** Let f be the function defined by f(x) = x^3 - x^2 -4x + 4. The point (a,b) is on the graph of f, and the line tangent to the graph at (a,b) passes through the point (0, -8), which is not on the graph of f. Find a and b.**

Ok, the line tangent to the graph of f is the derivaitve of f.

f(x) = x^3 - x^2 -4x + 4

f'(x) = 3x^2 -2x - 4

f'(x) is merely the slope of the line. The equation of the line tangent to f is:

y = (3x^2 - 2x - 4)x + b

NOTE! b is the y intercept, not the variable b in the problem. We were told that the line tangent to f at the point (a,b) passes through (0,-8). We have not found precisly what the slope is, but no matter what it is, it will have a value of zero at this point. Therefore:

-8 = (3(0^3) - 2(0) - 4)0 + b

thus b equals -8

So we have:

y = (3x^2 - 2x -4)x - 8

what this eqation represents is somewhat abstract. The graph of this equation and the graph of f will intersect at (a,b).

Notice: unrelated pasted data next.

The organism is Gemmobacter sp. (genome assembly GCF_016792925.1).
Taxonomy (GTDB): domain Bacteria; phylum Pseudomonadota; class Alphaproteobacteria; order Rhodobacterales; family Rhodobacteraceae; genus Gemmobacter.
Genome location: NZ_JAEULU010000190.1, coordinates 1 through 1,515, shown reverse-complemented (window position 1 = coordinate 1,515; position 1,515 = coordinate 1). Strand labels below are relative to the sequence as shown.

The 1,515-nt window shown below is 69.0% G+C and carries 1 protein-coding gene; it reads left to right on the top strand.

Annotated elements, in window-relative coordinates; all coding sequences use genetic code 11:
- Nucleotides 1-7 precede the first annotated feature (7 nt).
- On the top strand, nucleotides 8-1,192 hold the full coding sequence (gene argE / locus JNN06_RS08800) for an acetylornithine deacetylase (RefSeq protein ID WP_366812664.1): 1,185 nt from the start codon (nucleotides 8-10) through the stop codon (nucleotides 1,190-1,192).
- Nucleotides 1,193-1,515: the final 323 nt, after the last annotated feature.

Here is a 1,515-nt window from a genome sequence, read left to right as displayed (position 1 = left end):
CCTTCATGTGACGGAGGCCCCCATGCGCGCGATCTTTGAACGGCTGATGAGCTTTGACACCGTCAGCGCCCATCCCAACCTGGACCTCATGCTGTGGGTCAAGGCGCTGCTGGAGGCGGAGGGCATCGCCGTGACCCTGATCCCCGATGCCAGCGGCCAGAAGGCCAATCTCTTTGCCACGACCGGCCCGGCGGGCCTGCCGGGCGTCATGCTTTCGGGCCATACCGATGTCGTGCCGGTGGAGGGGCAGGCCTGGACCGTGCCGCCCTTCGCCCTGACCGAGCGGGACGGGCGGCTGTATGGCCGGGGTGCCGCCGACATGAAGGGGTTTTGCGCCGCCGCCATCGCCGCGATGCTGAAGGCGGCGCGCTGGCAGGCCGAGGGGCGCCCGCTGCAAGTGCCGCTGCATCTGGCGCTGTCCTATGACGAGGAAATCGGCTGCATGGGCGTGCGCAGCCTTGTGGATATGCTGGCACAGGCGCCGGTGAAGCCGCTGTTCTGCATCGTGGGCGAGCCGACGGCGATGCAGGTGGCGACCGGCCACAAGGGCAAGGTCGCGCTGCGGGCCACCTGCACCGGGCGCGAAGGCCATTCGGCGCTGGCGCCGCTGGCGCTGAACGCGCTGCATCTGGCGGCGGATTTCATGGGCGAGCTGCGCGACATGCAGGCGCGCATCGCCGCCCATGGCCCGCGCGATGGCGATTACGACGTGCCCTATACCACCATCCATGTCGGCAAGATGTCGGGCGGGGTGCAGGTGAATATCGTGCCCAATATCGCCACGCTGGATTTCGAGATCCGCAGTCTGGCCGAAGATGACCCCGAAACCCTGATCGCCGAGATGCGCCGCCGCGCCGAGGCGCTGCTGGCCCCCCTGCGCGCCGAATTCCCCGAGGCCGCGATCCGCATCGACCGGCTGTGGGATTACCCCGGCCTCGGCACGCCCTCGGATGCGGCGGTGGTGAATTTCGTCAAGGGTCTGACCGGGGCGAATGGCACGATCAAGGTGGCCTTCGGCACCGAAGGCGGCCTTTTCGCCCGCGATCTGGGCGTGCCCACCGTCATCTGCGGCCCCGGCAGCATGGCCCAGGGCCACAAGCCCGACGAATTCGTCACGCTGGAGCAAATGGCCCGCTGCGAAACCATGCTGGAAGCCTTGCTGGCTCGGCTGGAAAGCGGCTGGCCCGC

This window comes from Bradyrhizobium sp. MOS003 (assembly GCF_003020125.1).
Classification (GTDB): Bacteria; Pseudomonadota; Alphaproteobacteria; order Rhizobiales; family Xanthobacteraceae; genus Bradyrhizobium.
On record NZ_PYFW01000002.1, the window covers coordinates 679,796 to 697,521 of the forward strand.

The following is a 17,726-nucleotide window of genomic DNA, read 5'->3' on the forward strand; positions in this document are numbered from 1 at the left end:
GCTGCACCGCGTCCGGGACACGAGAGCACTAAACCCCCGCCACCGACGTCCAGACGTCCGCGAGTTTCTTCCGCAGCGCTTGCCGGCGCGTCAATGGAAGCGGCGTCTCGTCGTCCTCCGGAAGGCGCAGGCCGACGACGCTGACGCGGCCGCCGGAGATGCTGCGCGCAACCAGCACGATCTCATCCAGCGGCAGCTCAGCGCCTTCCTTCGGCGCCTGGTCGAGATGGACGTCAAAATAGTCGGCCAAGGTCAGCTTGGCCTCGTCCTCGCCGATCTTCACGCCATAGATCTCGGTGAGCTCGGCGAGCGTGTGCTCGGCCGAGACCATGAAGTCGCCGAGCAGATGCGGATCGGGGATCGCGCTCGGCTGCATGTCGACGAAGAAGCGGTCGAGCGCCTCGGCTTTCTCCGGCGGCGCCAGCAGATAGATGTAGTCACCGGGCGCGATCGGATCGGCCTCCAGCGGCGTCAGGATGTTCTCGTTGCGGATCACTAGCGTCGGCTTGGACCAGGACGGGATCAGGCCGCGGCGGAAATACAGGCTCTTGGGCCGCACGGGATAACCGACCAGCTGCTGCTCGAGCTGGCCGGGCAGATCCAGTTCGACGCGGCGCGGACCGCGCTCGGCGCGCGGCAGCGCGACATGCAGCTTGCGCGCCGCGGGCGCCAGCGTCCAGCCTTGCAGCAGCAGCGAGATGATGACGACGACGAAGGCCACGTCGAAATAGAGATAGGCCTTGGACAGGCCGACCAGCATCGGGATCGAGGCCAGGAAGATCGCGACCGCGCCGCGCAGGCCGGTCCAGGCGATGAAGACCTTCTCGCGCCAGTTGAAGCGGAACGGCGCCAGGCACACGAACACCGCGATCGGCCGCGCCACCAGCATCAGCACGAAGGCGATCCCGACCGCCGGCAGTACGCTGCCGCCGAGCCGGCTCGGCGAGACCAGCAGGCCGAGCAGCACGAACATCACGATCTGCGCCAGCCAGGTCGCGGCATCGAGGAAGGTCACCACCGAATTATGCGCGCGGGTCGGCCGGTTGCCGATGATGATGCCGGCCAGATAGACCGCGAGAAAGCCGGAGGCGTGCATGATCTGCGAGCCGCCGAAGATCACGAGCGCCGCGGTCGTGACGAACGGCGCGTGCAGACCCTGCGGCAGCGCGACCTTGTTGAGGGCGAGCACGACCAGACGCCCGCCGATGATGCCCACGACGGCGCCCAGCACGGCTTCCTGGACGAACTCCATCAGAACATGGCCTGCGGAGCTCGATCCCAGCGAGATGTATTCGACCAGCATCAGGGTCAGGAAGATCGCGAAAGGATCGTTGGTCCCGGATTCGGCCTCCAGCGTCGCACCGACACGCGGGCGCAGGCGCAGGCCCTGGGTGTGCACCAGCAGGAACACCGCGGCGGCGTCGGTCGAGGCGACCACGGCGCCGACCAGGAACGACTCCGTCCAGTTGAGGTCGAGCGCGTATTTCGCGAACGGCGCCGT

Therefore:

f(x) = (3x^2 - 2x -4)x - 8

x^3 - x^2 -4x + 4 = 3x^3 - 2x^2 -4x - 8

-2x^3 + x^2 + 12 = 0

2x^3 - x^2 - 12 = 0

as far as I can tell this can be simplified no further.

Sure you can solve this using the rational roots theorem and or synthetic division. Or with a graphing calcuator. And the answer it yields is correct. x = 2, so a =2 and b = 0. But this was a somewhat inelligent method of solving the problem I think. I think there must be a simple way to solve it, one that does not end up in a third degree polynomial that cannot be reduced. I've never seen a problem in my mathbook that required the solving of a third degree polynomial and didn't say "use a graphing calculator as an aid for solving the problem".

So, any idea's?